Thu, 19 Jan 2017 20:05:00 +1100Aristotle - why is he one of the most influential thinkers of all time?
Wed, 18 Jan 2017 20:05:00 +1100The ethics, values and science surrounding the bionic body.
Tue, 17 Jan 2017 20:05:00 +1100Mary Norris: what copy editors do and why standards matter. Steven Pinker: how the craft of writing can be improved.
Mon, 16 Jan 2017 20:05:00 +1100In the future United States of Lionel Shriver’s imagination, the nation is virtually bankrupt by the year 2029. The US dollar is worthless. Gold is confiscated by the government. A cabbage costs more than 20 dollars. This is the dystopian future she presents in her speculative novel, "The Mandibles". Lionel Shriver delivered a provocative speech at the Brisbane Writers Festival, ridiculing the concept of cultural appropriation. In this wide ranging conversation, she talks to Paul Barclay about free speech, identity, the future of America and how it’s governed, as well as Donald Trump and Hilary Clinton.
Sat, 14 Jan 2017 21:05:00 +1100Gloria Steinem talks to Anna Bligh about her travels which formed her adventurous personality.
Thu, 12 Jan 2017 20:05:00 +1100Comedy has evolved into many shapes and voices – and different tastes. So what characterises comedy? And what role does comedy have in art and society?
Wed, 11 Jan 2017 20:05:00 +1100Grit - what it is and how it can be cultivated.
Tue, 10 Jan 2017 20:05:00 +1100A market failure has prevented the development of vaccines against Ebola, MERS and other viruses. Ironically, emerging data suggest these vaccines might be quite straightforward to develop to licensure.
Mon, 09 Jan 2017 20:05:00 +1100“The Australian Dream is rooted in racism”, says journalist and broadcaster, Stan Grant. As he tells Paul Barclay, he has long had a difficult relationship with Australia, angry about its post colonial history, about how his forebears were treated, and at how we continue to deal with indigenous people today. Stand Grant may have been a presence on our TV screens for decades, but he has lived with an inner turmoil, struggling to deal with his identity as an Aboriginal man in a country where the scars of history are yet to heal.
Sat, 07 Jan 2017 21:05:00 +1100The accepted wisdom is that addiction to drugs, like ice or heroin, is a disease of the brain. Neuroscientists can actually see how drug use alters the brain. Drug users, therefore, should not be blamed for their addiction: they are not weak, or bad, or morally flawed. Because their addiction a disease, it follows their condition should be medicalized and treated by clinicians. This, so called, 'brain disease model' of addiction is now being seriously questioned. Paul Barclay talks to some of dissenters.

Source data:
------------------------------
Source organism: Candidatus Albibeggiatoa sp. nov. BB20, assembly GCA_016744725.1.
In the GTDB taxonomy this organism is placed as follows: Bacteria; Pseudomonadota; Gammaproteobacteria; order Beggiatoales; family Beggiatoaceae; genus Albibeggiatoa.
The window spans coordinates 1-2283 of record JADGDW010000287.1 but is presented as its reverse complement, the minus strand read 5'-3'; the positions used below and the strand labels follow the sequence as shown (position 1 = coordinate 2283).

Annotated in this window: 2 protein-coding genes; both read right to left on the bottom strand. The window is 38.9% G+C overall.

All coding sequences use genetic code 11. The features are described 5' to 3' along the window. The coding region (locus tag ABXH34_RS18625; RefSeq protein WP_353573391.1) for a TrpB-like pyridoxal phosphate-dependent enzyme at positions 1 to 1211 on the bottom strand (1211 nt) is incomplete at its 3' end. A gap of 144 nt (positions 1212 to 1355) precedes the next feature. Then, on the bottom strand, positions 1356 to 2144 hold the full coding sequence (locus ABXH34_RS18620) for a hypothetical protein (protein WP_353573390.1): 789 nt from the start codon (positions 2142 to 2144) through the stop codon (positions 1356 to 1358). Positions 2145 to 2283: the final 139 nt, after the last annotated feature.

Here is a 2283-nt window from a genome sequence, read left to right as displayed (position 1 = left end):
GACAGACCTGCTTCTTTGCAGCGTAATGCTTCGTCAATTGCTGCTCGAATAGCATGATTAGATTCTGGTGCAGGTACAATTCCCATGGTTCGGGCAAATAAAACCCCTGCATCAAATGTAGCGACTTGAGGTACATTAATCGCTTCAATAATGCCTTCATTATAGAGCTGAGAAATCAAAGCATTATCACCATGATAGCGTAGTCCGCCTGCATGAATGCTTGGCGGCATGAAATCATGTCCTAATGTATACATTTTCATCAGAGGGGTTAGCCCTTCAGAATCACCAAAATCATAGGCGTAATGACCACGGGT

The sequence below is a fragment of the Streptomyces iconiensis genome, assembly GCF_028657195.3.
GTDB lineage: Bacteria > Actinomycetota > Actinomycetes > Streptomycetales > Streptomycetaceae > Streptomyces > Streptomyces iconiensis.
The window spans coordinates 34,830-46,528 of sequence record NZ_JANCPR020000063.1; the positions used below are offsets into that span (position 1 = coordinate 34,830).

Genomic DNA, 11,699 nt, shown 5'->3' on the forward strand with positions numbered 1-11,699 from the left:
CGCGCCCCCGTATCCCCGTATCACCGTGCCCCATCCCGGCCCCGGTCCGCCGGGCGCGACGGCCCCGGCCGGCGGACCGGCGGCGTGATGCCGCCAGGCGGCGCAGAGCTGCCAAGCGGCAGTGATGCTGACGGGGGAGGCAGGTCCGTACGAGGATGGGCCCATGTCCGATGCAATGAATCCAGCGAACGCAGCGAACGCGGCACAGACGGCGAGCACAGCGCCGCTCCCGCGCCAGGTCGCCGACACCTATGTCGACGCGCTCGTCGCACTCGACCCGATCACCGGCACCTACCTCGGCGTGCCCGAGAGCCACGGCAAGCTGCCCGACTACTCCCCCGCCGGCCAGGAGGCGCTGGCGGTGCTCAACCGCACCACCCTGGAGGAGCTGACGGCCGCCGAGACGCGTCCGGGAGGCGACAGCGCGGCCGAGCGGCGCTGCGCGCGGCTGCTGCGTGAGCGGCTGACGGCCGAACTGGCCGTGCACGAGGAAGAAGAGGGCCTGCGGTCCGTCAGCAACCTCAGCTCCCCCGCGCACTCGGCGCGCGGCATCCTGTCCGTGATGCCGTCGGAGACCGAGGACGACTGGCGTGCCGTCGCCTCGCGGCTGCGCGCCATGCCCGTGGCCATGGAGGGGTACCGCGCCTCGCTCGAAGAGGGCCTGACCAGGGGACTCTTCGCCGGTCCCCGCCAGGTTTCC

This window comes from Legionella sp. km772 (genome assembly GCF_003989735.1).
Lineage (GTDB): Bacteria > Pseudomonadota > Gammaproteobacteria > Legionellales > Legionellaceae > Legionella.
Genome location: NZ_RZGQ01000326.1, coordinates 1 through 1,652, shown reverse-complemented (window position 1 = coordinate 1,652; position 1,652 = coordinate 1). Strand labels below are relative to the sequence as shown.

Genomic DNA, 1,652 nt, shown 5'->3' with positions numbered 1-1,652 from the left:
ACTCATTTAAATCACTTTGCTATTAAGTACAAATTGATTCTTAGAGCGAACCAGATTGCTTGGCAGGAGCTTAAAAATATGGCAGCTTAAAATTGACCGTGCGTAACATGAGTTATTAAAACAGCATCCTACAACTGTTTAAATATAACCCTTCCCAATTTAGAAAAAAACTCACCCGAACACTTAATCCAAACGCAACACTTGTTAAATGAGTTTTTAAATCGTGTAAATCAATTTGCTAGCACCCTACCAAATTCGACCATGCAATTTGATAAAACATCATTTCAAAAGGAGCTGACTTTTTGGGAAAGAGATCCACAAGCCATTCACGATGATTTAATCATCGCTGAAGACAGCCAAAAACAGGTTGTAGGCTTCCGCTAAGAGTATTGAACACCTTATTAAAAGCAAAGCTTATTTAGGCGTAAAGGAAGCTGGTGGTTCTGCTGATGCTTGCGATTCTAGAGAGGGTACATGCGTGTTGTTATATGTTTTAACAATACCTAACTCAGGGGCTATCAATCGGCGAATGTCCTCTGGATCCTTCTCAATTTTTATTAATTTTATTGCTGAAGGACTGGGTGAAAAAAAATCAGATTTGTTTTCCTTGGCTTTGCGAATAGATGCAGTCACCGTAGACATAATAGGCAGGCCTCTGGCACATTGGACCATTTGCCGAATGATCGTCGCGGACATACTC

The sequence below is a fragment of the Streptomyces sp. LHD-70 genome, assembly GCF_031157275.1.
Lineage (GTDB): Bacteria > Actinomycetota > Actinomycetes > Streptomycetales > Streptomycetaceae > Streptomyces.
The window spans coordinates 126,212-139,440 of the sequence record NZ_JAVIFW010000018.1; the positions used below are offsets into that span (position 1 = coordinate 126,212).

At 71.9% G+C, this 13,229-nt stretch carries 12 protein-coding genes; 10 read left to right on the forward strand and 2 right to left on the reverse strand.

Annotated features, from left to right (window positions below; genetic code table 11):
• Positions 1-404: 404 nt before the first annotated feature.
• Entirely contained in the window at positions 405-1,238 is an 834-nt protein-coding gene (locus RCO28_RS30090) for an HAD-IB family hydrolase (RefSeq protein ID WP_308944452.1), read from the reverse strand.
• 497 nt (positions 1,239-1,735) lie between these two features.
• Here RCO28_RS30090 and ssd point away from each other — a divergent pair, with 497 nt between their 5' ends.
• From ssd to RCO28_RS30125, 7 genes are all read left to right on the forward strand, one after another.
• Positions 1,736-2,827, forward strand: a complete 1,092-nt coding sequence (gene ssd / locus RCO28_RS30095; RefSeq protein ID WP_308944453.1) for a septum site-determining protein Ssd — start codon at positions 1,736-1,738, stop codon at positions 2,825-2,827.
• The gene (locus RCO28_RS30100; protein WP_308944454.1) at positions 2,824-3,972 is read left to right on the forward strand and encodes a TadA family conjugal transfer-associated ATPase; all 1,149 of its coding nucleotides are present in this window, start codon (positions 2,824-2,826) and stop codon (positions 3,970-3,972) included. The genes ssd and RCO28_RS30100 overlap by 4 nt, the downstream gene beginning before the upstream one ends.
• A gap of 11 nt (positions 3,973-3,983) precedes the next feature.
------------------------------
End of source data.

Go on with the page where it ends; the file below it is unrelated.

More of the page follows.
Thu, 05 Jan 2017 20:05:00 +1100What does nature mean to each of us? Why is nature so pure? And how do we reconnect with the natural world in an age where our lives are connected to technology?
Wed, 04 Jan 2017 20:05:00 +1100The evolution of sound and listening. Listening to nature isn’t just a peaceful and joyful experience. It can teach us our place in the natural world. Animal sounds and bird song have adapted to specific environments and habitats, but the use of sound has in turn shaped the evolution of different species. And that includes homo sapiens. Sound has formed us as social and cultural ‘animals’.
Tue, 03 Jan 2017 20:05:00 +1100A writer and an astronomer traverse the blurry line between science fiction and science fact
Mon, 02 Jan 2017 20:05:00 +1100The romantics have a lot to answer for, according to philosopher and author, Alain de Botton. Love, marriage and human relationships are not a bed of roses. There is no such person as ‘the one'. And, despite trying to avoid it, many of us will marry the wrong person. You want to know one of the early warning signs? It’s when someone says to you, "I’m a really easy going, easy to live with, person". Wrong, says de Botton, we are troubled, so you should run a mile if someone says that to you.
Sat, 31 Dec 2016 21:05:00 +1100How did the world become full of consumers and how did we end up with so much stuff ?
Fri, 30 Dec 2016 12:05:00 +1100The silo effect: when the left hand doesn't know what the right hand is doing and why it's a problem for big organisations.